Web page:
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Re: Advise needed on moving data with table changes

From: Nigel Thomas <>
Date: Mon, 4 Dec 2006 02:45:45 -0800 (PST)
Message-ID: <>

>>We have a new version of an application which involves lots of changes to >>tables, e.g. columns added, columns deleted, columns renamed, columns moved to new >>tables. We needed to upgrade the live system and move the data to the new table >>formats. What is the best approach here? What oracle utilities will handle this best? John Key things to consider: - how much is 'lots' of changes? how much risk is there? how risk averse are you (and your organisation)? - Do you have existing tool support for ddl and data migration (eg Oracle Designer can generate your DDL for structural changes - but not for data upgrades) - What is (how long is) your upgrade migration window - a weekend? end of quarter? and how many opportunities are there? I once worked on a migration that could only take place at the end of quarter 1 or quarter 3. Miss and there's a six month wait. - How many environments need upgrading? Dev/Test/Prod at least; do you have multiple instances of the app? - What is your capacity 'turning circle'? How much spare capacity (cpu, disk, etc) do you have to use during the migration? Do you need to (would it be cost effective to) hire in additional capacity? - How would you undo the changes if anything went wrong? (environmental failure; migration problem; etc). - And how will you know if anything went wrong? How will you confirm the migration succeeded? Eg for an ERP you might want to run a trial balance before and after There are a zillion mechanisms you could use (and I'm sure others will come up with more): - ALTER TABLE in place - CREATE TABLE AS SELECT - Export, import, ... - SQL*Loader - ETL/EAI tools like DataMirror Constellar Hub / Informatica / DataStage / Oracle Warehouse Builder (it's not just for Warehouses you know) ... etc etc. All can work very well; all will have implications on the effort expended, the time taken to actually migrate and the undo route. And you should consider the skills you have available too; better to do a good job with a tool you understand than a dodgy job with a 'better' tool that you haven't fully understood. The right answer for you is not necessarily the same as the right answer for someone else. So treat this like any development project and gather the requirements and constraints first before diving into which widget to use. And remember: test, test and test again! Good luck Regards Nigel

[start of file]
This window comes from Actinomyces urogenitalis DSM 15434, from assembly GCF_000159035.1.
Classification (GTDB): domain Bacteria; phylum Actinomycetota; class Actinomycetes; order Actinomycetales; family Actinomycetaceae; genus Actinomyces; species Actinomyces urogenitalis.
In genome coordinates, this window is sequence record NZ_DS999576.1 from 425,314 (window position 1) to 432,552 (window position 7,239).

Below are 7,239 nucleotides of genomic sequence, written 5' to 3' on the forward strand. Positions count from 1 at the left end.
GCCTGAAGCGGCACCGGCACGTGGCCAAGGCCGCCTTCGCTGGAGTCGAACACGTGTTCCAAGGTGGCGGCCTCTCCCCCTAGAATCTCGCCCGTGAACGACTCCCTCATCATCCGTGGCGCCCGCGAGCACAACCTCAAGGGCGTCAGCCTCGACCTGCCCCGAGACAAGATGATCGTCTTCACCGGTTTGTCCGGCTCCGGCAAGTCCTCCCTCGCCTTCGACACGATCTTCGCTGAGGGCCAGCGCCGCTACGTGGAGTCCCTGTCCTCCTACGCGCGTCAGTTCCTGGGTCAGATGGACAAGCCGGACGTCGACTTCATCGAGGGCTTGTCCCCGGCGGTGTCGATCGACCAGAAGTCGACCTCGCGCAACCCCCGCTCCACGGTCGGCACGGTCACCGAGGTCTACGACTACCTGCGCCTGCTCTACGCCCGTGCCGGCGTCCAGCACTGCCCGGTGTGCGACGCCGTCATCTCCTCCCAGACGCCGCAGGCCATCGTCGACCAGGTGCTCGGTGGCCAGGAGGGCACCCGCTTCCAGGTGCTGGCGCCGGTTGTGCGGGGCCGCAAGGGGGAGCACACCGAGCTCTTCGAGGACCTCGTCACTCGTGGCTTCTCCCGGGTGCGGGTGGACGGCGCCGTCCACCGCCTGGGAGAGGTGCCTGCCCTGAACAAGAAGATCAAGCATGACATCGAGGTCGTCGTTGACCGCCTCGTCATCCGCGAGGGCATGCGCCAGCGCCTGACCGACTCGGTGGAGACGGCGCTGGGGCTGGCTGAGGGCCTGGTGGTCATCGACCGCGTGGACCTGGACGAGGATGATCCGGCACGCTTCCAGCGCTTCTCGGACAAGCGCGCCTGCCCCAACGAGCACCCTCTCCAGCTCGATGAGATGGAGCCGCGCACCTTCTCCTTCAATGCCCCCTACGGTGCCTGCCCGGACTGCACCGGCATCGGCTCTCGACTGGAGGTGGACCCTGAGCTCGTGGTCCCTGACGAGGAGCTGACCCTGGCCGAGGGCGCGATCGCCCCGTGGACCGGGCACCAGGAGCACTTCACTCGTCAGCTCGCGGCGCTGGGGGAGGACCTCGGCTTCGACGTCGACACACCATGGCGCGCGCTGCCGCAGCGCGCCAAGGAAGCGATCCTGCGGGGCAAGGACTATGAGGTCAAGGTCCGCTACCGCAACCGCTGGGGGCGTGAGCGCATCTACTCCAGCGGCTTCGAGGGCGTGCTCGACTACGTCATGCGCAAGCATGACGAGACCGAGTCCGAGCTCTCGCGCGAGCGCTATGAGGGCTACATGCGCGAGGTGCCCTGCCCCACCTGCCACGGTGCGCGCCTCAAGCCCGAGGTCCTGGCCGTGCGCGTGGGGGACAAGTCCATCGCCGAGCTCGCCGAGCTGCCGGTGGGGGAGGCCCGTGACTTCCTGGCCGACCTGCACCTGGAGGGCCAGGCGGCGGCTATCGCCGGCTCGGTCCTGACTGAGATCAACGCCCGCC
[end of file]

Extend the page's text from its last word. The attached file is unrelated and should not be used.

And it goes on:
Received on Mon Dec 04 2006 - 04:45:45 CST

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